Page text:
It was roughly 4am and I was going through that deep, dream-intensive slumber that seems only to come in the last hour of sleep. The day before I had been on a beautiful, adventurous day into the Krabi’s Ao Luk province, and I had seen sand boiling in that rough terrain. I woke suddenly, with that image of sand in my mind. I had to find out what that thing was, so I turned on my Mac and started searching for sand boils…
They are indeed called Sand Boils (or Sinking Sand, or Liquefaction). Unfortunately there is mixed, incomplete and wrong information about this phenomenon in the Net. Some sites compare it to quick sand, which is not. Google informs me that sand boils are almost entirely bad: several pages lead me to broken levees, levee failure during flooding, the aftermath of earthquakes, houses subsided into liquefied ground and more to prove these sand boils are portents of doom, signs of catastrophic failure.
You have to click your way past dozens of these disasters before you hit the truth. Sand Boils are underwater fountains kicked up by spring water rising through a sand mass, sometimes a result of a continuing quiet process lasting a few thousand years. Normally, layers of sand and silt underground bear the weight of whatever is on top of them through a network of contacts between individual soil grains. Practically, sand boils occur when water under pressure wells up through a bed of wet sand. During an earthquake, this network is disrupted, but what is on top is still there, being all heavy and giving away pressure. When the sand is wet, anything that jiggles it, agitates it, shakes it, joggles it, jolts it, quakes it, quivers it, shudders it or vibrates it, make the overburden pressure to be transferred to the water which, squeezed up, can find a suitable weak spot and will squirt out into a sand boil. This is the reason why we triggered the sand boils by the simple clapping of hands: we sent sound waves out.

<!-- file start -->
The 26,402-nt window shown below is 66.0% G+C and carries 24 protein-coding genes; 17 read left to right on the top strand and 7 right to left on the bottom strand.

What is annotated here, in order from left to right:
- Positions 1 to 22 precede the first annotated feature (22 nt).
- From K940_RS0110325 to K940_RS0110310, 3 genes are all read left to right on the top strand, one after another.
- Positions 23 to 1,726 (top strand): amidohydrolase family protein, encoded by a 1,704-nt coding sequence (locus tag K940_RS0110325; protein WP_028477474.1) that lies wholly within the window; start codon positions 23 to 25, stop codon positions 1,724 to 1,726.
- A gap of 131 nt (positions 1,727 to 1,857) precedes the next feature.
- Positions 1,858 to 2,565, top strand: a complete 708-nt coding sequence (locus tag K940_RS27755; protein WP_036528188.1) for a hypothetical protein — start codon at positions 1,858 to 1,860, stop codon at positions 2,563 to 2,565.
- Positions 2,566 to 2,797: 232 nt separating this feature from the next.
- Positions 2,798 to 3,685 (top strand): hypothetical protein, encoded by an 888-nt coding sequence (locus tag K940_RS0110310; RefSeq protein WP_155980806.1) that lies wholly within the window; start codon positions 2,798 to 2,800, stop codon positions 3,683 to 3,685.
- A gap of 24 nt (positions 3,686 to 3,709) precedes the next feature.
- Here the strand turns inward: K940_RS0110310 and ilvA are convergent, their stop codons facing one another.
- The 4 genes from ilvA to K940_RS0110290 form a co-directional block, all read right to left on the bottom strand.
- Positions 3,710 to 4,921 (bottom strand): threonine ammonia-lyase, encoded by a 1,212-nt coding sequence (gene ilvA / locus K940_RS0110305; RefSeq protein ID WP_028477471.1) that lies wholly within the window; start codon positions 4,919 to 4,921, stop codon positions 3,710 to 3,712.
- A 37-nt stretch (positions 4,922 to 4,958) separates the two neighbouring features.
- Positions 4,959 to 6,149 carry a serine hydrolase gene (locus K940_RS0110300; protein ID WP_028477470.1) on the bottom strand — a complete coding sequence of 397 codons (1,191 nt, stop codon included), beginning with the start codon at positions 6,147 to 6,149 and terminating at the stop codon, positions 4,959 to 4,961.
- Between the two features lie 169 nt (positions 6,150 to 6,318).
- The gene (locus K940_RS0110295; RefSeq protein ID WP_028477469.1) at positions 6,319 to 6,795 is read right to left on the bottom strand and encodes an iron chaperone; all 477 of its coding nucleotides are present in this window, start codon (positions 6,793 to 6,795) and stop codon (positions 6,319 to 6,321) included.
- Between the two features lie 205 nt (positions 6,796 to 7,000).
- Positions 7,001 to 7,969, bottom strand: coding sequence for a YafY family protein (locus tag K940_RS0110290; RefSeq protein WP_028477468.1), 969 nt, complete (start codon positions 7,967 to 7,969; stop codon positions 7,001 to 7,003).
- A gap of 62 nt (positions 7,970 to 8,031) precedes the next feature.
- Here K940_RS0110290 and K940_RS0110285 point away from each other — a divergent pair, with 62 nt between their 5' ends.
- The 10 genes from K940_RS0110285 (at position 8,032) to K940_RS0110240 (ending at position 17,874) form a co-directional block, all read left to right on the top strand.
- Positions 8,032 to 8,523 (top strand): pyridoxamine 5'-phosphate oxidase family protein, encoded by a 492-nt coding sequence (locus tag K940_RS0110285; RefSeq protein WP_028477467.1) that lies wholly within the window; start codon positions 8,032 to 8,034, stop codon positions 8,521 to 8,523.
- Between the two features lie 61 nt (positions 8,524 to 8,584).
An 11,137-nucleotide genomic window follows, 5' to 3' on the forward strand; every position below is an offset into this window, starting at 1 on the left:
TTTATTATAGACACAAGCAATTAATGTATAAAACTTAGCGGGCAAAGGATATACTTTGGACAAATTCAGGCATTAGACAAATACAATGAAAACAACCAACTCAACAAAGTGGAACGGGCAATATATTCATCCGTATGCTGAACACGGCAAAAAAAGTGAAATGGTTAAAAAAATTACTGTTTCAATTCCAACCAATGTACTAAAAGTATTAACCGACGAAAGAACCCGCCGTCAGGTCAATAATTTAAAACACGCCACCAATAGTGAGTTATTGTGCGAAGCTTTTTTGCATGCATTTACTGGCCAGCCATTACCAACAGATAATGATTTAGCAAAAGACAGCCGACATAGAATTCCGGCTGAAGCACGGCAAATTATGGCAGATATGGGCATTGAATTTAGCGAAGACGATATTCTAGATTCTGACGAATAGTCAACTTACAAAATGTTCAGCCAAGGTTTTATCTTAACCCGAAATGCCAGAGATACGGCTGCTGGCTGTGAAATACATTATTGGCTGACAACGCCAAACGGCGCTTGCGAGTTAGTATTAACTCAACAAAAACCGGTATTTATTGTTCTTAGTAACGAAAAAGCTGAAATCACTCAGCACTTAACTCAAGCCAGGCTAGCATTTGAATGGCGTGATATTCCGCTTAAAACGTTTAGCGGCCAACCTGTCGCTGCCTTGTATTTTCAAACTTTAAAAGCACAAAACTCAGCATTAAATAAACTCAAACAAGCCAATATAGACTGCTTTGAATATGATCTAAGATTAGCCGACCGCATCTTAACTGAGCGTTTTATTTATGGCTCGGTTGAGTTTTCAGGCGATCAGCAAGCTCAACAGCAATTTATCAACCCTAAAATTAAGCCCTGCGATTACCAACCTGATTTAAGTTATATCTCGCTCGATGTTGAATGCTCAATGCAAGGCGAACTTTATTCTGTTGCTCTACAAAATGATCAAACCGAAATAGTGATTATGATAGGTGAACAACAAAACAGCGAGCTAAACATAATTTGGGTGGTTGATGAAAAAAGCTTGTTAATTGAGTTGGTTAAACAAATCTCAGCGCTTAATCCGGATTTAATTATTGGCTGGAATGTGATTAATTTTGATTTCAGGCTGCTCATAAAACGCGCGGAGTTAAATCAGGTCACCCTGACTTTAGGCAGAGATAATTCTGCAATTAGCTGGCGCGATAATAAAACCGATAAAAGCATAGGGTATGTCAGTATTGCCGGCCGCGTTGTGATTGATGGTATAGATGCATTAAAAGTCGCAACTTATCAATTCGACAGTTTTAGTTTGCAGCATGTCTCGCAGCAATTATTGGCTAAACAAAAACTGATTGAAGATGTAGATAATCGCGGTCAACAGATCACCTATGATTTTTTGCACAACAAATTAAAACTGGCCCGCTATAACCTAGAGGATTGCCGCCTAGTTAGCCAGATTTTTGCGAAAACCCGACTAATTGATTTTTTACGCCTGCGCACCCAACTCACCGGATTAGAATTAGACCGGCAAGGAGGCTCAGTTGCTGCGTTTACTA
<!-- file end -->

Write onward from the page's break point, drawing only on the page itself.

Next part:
You can have a practical experiment to prove this. Put some sand in a bucket, place a small block on the top of the sand, and gradually saturate the sand with water. The block still rests on the surface. Now, strike the bucket sharply, and watch the block quickly drop. It is basically like shaking a can of a fizzy drink. Pressure builds up, and when you release it, the fluid comes shooting to the surface.
So why did that sand not support any weight yesterday when we tried to sink in a wooden stick? While sand can act like a fluid, it is a non-Newtonian fluid which means it will not act like water. You can stand on it when it is stationary, for example, but not when it is fluidized. Sand boils where a surprise for me and my tour companions, a surprise coming from a region of Thailand that I have called home for so many years: Krabi!
A tour into Ao Luk province in the north of Krabi region uncovers a wonderful escape to the tourism trap, as well as allowing you to see sand-boils. Swimming, kayaking, trekking, cycling, it’s all there for you to enjoy it, and in a ‘green way’. Check out http://asianitinerary.com/northern-treasures-at-ao-luk/